Monday, December 1, 2014

Who should estimate activity durations and costs?


 
Depends on:1. Staff experience
2. Project novelty
3. Consequences of estimating errors

Project estimation is a complicated process, and for many types of projects
it is not done with much accuracy. Doing it well involves the contributors
who will be responsible for the work and the project leader,
and may also benefit from inputs of experts, sponsors, and stakeholders.
Regardless of exactly who gets involved, precision and consistency
rely on good process and metrics,



Establishing Objectives
=======================

Before any detailed, activity-level estimating can be done, there will be
high-level estimates for the project as a whole established by the project
sponsor and stakeholders involved in initiation. If the assumed cost and
duration are not consistent with the expected benefits and value, no
project will ever exist. These estimates may be based on some analysis,
or they may be wild guesses pulled out of the air; whatever their basis,
these initial estimates should be treated only as general goals. Although
they may also represent some known constraints, the initial top-down
estimates can be used only as provisional starting points. Setting a realistic
project baseline requires thorough planning, analysis, and detailed
estimates developed by the team responsible for the work.
Involving Activity Owners

Project planning relies on good requirements definition and scoping,
involving the stakeholders. The resultingscope
for the project provides the basis for a work breakdown structure,
 which at its lowest level defines the tasks that must be done to
complete the project. Each of these tasks will need both a duration and
a cost (or effort) estimate, and the best source for the initial bottom-up
estimates will be the assigned activity owner plus any other contributors
involved.

The first consideration for estimating will be the method chosen
to do the work. Effort and duration estimates depend strongly on the
approach and process to be used for the work, so once this is clear,
bottom-up estimates are possible. Other considerations for the initial
estimates include potential risks and any remaining unknowns, such as
any contributors who will be involved but are not yet assigned.

Involving Others
=============

For work where there is ample precedent and a lot of experience, the
estimates provided by those who will do the work may be more than
adequate. For work that is novel or where you lack experience, you may
want to get outside assistance. Involving peers in your own organization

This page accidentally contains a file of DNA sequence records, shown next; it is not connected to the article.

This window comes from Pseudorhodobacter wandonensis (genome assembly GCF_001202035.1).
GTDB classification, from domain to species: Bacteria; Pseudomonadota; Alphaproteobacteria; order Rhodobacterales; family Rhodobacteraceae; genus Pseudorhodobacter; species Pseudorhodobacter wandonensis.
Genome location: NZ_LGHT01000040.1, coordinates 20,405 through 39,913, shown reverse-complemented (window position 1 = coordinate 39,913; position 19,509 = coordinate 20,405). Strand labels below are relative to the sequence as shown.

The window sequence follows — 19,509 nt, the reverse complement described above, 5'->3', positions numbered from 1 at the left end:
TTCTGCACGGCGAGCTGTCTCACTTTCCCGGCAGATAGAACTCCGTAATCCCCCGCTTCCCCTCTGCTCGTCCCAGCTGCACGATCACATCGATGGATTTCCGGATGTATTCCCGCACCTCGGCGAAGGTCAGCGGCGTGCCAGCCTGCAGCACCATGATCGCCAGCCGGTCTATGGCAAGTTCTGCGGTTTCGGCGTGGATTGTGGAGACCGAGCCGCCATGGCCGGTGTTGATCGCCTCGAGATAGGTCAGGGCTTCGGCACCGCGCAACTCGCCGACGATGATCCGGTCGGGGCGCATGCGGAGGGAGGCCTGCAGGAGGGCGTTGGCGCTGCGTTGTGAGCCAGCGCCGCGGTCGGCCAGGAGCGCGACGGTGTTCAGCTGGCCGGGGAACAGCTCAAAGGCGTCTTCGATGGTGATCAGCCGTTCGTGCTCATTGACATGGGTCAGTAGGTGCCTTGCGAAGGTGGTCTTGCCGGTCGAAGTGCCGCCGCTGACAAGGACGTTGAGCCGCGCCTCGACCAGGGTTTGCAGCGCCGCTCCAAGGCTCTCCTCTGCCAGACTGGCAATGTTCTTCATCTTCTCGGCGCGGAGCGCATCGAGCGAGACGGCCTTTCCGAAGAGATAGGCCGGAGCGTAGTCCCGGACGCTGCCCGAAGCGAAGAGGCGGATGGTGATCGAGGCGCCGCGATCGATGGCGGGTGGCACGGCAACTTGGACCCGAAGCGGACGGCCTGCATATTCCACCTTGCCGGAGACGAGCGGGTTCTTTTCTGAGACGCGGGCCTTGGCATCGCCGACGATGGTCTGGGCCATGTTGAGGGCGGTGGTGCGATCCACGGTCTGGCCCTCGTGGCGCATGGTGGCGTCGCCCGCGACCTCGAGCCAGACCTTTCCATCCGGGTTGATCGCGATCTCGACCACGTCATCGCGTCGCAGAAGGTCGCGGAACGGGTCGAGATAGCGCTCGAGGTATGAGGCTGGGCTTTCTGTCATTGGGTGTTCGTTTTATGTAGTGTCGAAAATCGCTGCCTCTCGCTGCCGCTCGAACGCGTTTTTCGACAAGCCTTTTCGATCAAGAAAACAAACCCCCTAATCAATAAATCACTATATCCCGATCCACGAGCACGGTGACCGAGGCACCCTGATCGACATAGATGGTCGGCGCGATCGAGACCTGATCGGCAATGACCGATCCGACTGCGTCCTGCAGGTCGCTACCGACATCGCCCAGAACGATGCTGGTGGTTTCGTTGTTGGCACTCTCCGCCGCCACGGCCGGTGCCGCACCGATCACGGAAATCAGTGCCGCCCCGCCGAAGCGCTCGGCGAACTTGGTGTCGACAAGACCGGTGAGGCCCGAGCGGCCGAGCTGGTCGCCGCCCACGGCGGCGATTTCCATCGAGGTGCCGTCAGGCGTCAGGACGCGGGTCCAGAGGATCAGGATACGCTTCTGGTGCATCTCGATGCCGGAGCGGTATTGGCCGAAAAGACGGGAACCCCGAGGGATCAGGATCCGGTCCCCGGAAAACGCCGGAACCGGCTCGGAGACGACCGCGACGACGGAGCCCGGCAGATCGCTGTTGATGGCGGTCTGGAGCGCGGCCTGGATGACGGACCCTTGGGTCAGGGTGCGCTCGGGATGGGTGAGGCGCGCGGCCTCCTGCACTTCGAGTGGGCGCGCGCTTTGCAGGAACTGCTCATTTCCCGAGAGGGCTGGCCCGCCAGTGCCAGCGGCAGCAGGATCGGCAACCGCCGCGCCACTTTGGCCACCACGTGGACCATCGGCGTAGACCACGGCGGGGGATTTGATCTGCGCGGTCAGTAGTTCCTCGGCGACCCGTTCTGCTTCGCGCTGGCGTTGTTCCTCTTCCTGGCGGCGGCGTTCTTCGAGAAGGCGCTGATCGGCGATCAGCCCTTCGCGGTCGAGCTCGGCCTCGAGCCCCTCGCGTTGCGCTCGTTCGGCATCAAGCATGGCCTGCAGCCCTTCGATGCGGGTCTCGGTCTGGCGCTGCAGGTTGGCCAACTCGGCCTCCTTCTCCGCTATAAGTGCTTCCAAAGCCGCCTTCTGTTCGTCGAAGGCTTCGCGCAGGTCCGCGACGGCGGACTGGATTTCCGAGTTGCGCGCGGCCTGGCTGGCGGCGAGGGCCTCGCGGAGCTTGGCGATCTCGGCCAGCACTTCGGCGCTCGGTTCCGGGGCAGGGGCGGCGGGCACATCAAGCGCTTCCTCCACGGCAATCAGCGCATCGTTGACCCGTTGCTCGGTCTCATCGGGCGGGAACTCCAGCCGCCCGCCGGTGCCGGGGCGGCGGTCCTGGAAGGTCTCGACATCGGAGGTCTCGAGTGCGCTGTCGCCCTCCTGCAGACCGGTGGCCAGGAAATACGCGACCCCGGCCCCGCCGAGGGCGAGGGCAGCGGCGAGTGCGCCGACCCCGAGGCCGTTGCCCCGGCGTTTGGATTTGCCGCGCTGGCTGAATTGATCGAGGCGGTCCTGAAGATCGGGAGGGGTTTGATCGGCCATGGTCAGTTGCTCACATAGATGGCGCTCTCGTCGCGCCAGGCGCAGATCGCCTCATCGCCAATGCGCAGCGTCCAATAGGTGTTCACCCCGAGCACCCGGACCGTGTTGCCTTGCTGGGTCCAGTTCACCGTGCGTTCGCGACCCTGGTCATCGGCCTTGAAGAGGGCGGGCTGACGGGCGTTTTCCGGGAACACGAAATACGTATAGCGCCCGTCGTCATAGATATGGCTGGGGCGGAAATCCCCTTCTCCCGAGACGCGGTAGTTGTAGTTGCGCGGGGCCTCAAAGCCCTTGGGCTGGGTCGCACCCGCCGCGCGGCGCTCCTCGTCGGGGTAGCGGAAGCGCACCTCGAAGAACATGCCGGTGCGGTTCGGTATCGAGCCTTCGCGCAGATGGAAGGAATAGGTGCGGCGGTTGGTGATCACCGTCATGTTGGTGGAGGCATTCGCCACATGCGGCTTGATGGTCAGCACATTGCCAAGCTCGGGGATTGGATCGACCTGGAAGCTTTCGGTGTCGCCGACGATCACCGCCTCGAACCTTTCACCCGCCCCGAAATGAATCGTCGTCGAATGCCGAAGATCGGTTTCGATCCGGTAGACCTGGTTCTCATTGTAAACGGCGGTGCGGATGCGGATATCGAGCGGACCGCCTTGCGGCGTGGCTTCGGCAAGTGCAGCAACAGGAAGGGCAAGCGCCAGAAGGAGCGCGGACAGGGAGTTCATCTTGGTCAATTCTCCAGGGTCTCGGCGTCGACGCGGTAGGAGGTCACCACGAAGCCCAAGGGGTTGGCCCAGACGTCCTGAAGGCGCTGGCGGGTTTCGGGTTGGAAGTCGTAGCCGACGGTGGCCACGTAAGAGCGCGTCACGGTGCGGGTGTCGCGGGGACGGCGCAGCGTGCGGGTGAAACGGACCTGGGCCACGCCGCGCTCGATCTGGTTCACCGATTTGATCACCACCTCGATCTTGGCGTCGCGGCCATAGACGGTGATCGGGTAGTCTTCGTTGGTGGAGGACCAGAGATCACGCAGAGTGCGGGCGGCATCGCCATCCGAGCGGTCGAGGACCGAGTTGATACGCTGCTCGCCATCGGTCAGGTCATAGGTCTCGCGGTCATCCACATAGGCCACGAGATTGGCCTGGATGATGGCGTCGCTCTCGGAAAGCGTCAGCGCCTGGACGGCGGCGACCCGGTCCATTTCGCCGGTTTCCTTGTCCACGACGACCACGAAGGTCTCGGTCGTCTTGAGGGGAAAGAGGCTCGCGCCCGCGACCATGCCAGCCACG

or networking with contacts in professional societies may provide useful
information. Even getting quotations or proposals from outside service
providers (whether you are considering outsourcing the work or
not) can provide potentially useful insight. Again, additional considerations
will include risks and unknowns, such as just how comparable the
experiences and metrics developed elsewhere will be to your particular
situation.

Adding Your Inputs
===============

The final arbiter of project estimates needs to be you, as the project
leader, because ultimately it’s your project. In examining the initial estimates,
be skeptical of any that appear either too conservative or too
optimistic. Ask questions about the basis for the cost and duration estimates,
and probe to uncover exactly how the work is to be done. If you
are not convinced that the people providing the estimates know enough
about the work, ask more questions. Especially if the estimates seem
too small, challenge the owner to break the work down further (whether
you intend to track at that level or not).
Compare the duration and cost estimates, and test if they are consistent
given what you know about how the work will be staffed. If they
are not consistent, provide guidance for adjusting the cost estimate, the
duration estimate, or both. If staffing commitments for all of the work
are not in place, collect range estimates that will be refined later when
the skill sets of the contributors are known. If there are known risks
associated with the work, include an appropriate margin for reserve (to
be managed by you for the project as a whole, not to ‘‘pad’’ activity
estimates).

Finally, compare the bottom-up detailed estimates of cost to the topdown
objectives for project expense to see how much trouble you are
in. Consider options that might make sense for bringing costs more into
line with expectations if the variance is significant. Use the duration estimates
to build a preliminary schedule and test it against your project’s
timing goals. Again, if there are substantial differences, revisit options
that might realistically reduce durations. In all cases
where your estimates exceed your initial constraints, document the
information that you will need to negotiate a realistic baseline with your
sponsor before formally committing to a fixed project objective.
Regards
Kshitij yelkar
www.yelkar.com


 
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